‘Now there’s hope’: Routt County churches adjust Easter services to COVID-19 for 2nd year

The Rev. Catie Greene goes through the first Station of the Cross at St. Paul's Episcopal Church on Friday with Roger Carlson. The Stations of the Cross, also known as the Way of the Cross or the Way of Sorrows, is a way images depict Jesus Christ on the day of his crucifixion and accompanying prayers. (Photo by John F. Russell)

STEAMBOAT SPRINGS — One word comes to Maggie Taylor’s mind as she thinks about holding in-person Easter services: “hope.”

As people around the world deal with grief throughout the year due to COVID-19, Taylor, associate pastor at Heart of Steamboat United Methodist Church, saw a glimpse of hope in her future as she helped plan an in-person Easter service.

Community members wanting to attend the service are invited to hike the Blackmer Trail on Emerald Mountain at sunrise and then attend an outdoor service at 10:30 a.m.

“We’re super excited about meeting in person,” Taylor said. “We’re just excited to see people again in person and have those interactions that I think are missed.”

Worshiping in the era of social distancing

By their very nature, many religious services require in-person interaction: singing, partaking in Holy Communion or other services, prayer circles, after-church hugs and refreshments.

For Scott Segal, rabbi at Har Mishpacha, transitioning singing and scripture reading to an online platform sometimes felt like an impossible task. The delays on Zoom, awkward silences when someone forgets to unmute themselves and lack of in-person camaraderie sometimes made it difficult to enjoy services.

“There’s just a different feel to it,” Segal said. “When you’re in-person and together, it’s certainly a lot easier to read the room and get a sense of if you feel like people are engaged or if they’re ready to be done and move on.”

Segal has held almost all services over Zoom throughout the past year, and while nothing replaces in-person interaction, Segal said he has gotten used to virtual platforms and appreciates having something rather than nothing.

“We’ve gotten so used to it that I don’t think it carries the same challenges that it did a year ago when we were tying to figure out Zoom,” Segal said.

Troy Lewis, lead pastor at Steamboat Christian Center, said his congregation averaged about 750 to 800 people before COVID-19, which made the idea of transitioning to virtual services feel nearly impossible. Lewis and his staff recorded services for community members to watch, but Lewis knew nothing could replicate the hugs, handshakes and tears that in-person services bring.

“There’s just something about being with people that we all have missed,” Lewis said. “One of the reasons people go to church is for the social interaction.”

Hope in a dark time

Several religious leaders across the Yampa Valley said they noticed more people seeking out religion during the pandemic. Names they had never seen before or not seen in years were popping up on Zoom screens and people were calling church buildings to ask about services.

Lewis attributes the increased number of people seeking religion to shared grief and uncertainty as people saw tragedy on the news, dealt with financial stress and lost loved ones due to COVID-19.

“One of the interesting things is there have been a lot of families that we’ve met for the first time that have indicated that they’ve been attending online services for the last several months,” Lewis said. “People were just looking for hope and looking for encouragement and looking for some sort of connection and good news.”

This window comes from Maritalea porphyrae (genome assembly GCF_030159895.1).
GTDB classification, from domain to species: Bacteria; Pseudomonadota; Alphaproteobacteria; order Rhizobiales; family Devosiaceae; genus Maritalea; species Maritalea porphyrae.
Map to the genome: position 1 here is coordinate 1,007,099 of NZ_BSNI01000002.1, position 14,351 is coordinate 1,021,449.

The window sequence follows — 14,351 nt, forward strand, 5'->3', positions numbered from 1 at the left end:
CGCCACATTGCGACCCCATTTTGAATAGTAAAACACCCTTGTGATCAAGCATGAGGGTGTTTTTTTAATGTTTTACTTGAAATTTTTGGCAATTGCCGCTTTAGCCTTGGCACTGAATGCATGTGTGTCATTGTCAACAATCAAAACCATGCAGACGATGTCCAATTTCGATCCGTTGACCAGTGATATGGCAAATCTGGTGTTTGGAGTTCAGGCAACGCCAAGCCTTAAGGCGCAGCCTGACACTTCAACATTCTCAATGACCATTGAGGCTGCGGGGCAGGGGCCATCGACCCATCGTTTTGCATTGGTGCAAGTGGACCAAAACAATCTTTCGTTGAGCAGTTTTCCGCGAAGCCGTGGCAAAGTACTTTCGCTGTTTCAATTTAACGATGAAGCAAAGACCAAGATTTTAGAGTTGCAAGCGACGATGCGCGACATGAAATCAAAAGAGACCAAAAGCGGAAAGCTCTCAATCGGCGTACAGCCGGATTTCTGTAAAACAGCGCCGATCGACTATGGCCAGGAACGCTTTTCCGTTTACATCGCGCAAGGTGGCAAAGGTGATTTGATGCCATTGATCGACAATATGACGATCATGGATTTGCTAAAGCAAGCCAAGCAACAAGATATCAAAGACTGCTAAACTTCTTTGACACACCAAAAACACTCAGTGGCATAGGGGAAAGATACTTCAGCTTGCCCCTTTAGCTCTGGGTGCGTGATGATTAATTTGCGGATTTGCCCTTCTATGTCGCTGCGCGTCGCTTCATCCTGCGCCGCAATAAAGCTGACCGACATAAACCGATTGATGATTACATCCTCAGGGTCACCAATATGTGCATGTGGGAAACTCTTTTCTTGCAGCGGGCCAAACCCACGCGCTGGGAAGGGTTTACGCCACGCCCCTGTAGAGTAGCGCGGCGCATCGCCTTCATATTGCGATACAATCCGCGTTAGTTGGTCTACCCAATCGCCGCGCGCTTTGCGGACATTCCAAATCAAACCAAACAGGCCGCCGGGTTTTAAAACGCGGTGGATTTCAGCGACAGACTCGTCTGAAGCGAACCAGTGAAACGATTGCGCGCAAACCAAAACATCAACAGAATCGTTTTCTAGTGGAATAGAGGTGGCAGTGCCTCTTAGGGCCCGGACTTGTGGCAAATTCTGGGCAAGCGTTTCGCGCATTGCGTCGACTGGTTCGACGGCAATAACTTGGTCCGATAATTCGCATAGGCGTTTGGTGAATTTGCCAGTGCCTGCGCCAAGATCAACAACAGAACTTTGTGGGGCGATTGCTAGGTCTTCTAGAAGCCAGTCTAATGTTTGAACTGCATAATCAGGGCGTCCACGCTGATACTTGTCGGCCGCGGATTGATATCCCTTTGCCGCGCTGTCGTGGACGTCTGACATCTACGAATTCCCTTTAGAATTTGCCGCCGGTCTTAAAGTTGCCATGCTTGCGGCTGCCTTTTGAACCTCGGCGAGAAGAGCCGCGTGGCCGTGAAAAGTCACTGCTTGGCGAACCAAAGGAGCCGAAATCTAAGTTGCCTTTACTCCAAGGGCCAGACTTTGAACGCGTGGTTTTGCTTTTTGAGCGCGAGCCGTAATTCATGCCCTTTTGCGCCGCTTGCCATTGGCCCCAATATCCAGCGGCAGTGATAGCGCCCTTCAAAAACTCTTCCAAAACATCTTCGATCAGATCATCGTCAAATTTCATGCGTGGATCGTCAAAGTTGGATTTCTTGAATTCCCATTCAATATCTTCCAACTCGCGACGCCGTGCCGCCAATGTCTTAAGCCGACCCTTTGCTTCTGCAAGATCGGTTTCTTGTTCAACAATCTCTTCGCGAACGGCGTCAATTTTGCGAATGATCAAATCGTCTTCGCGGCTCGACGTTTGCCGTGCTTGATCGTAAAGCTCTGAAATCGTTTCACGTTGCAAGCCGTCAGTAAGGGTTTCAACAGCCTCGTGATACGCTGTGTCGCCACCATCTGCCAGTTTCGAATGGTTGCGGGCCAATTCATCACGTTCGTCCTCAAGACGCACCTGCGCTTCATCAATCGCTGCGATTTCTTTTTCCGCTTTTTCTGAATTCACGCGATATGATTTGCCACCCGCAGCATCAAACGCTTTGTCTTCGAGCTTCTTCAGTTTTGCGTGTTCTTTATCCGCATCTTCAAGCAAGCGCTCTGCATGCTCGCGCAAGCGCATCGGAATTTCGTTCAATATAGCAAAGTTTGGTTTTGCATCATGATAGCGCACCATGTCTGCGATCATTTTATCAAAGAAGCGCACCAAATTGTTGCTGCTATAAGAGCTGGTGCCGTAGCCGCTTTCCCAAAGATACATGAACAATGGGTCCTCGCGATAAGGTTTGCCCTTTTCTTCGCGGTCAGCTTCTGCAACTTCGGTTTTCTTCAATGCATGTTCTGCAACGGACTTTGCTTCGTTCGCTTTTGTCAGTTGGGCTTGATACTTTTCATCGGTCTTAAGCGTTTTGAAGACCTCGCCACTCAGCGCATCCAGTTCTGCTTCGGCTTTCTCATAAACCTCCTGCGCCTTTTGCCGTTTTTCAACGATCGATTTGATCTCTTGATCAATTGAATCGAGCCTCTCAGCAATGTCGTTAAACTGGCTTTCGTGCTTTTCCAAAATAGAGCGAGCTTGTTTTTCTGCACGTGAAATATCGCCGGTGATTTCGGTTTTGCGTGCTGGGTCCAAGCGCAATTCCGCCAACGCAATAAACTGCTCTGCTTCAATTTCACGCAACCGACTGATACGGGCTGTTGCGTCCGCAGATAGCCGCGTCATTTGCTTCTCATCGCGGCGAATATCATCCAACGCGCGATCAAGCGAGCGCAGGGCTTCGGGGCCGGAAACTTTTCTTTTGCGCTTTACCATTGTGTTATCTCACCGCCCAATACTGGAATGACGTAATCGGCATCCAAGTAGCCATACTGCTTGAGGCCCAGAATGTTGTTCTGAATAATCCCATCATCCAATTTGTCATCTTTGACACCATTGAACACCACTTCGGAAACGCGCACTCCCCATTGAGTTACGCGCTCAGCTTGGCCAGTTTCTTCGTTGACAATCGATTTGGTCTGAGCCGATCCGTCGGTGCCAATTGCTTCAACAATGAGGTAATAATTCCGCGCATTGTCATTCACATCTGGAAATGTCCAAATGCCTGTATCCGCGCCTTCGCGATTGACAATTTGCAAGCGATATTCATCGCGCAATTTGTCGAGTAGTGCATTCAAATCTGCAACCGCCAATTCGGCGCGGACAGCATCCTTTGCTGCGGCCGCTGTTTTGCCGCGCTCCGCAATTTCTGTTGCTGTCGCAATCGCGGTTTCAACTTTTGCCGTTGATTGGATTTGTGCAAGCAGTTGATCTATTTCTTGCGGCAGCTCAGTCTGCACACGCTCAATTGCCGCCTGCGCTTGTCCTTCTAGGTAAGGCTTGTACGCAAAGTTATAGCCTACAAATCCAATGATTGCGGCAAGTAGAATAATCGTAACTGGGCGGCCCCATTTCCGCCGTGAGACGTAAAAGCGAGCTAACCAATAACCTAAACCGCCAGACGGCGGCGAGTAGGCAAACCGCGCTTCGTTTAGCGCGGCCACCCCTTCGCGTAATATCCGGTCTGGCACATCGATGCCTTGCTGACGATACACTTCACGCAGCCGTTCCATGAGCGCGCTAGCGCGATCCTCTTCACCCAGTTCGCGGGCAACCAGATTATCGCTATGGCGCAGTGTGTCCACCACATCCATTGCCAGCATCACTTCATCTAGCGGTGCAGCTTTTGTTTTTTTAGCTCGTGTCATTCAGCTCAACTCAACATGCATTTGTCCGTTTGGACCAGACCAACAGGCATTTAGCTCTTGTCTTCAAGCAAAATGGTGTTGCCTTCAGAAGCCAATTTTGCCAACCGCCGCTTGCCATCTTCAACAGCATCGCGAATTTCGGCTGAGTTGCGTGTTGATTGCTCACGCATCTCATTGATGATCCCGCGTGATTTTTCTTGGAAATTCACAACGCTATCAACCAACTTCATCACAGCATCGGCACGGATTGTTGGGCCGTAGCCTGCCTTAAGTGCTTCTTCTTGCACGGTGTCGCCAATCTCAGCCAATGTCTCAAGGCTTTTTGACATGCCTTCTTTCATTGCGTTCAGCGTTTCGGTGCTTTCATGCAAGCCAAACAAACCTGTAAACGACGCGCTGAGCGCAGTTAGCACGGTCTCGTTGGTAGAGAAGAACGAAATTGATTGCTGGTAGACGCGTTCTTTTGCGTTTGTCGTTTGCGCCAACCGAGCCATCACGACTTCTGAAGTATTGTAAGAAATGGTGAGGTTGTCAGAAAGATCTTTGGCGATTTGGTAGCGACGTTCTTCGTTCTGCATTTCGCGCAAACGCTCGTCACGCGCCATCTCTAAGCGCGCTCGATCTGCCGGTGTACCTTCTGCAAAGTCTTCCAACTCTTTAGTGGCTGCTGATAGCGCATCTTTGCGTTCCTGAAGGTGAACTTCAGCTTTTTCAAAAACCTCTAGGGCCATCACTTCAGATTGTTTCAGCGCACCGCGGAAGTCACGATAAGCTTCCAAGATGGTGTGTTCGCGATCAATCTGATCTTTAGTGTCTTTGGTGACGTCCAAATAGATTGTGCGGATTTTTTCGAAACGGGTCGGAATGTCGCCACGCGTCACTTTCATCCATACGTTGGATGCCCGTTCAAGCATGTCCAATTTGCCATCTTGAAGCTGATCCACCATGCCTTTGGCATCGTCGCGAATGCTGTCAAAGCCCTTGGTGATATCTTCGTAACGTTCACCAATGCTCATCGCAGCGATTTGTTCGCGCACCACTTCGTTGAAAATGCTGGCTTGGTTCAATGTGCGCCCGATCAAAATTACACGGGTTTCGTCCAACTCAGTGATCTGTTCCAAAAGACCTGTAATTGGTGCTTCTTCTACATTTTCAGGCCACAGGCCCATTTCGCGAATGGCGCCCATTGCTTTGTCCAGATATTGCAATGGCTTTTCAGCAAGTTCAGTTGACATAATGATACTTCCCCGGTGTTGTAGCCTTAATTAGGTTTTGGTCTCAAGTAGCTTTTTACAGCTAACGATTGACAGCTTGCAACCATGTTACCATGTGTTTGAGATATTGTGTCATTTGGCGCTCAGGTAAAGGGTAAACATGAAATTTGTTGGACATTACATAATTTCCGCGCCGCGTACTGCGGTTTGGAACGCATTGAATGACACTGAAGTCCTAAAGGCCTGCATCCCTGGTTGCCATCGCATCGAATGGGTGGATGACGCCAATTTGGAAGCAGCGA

Taylor, who also runs the youth programs at Heart of Steamboat, said she also saw more youth looking to participate in activities as their normal after-school activities were canceled or transitioned to virtual formats.

“I think houses of worship are providing an outlet for service as well as a glimmer of hope and a light at the end of the tunnel and that community that so many need,” Taylor said. “Even if we weren’t meeting in-person, we were having Zoom coffee and Bible study that provided meaningful connections to people that needed that at this time.”

JoAnne Grace, spiritual care coordinator for Northwest Colorado Health Hospice, said she saw more hospice patients seeking out spiritual care, as they wanted something positive amid isolation and sadness.

“It’s another way to keep hope alive,” Grace said. “It’s another way to move through life so that you don’t get bogged down by the fears and anxieties.”

A light at the end of the tunnel

Betsy Johnston looks forward each Sunday to being able to attend in-person mass. Johnston, office manager at Holy Name Catholic Church, said the church’s system of requiring reservations for those wanting to attend services has worked well and those attending have kept the rules of wearing masks and social distancing.

“At this point, it seems like people just know what to do,” Johnston said. “We require masks, we have hand sanitizer everywhere available, we have sign-in sheets for contact tracing.”

While the rules have gone well and Johnston appreciates the opportunity to have in-person services, she looks forward to the day church members can hug one another and sing together without masks.

“It’s just been a long year of being alone for lot of people,” Johnston said. “We feel that people just want to be together.”

Steamboat Christian Center held its first in-person service last week, which Lewis said signaled a new era as more people continue to receive vaccines and cases decline.

“That really was kind of a game-changer for us,” Lewis said. “There was just an electrifying energy in the air.”

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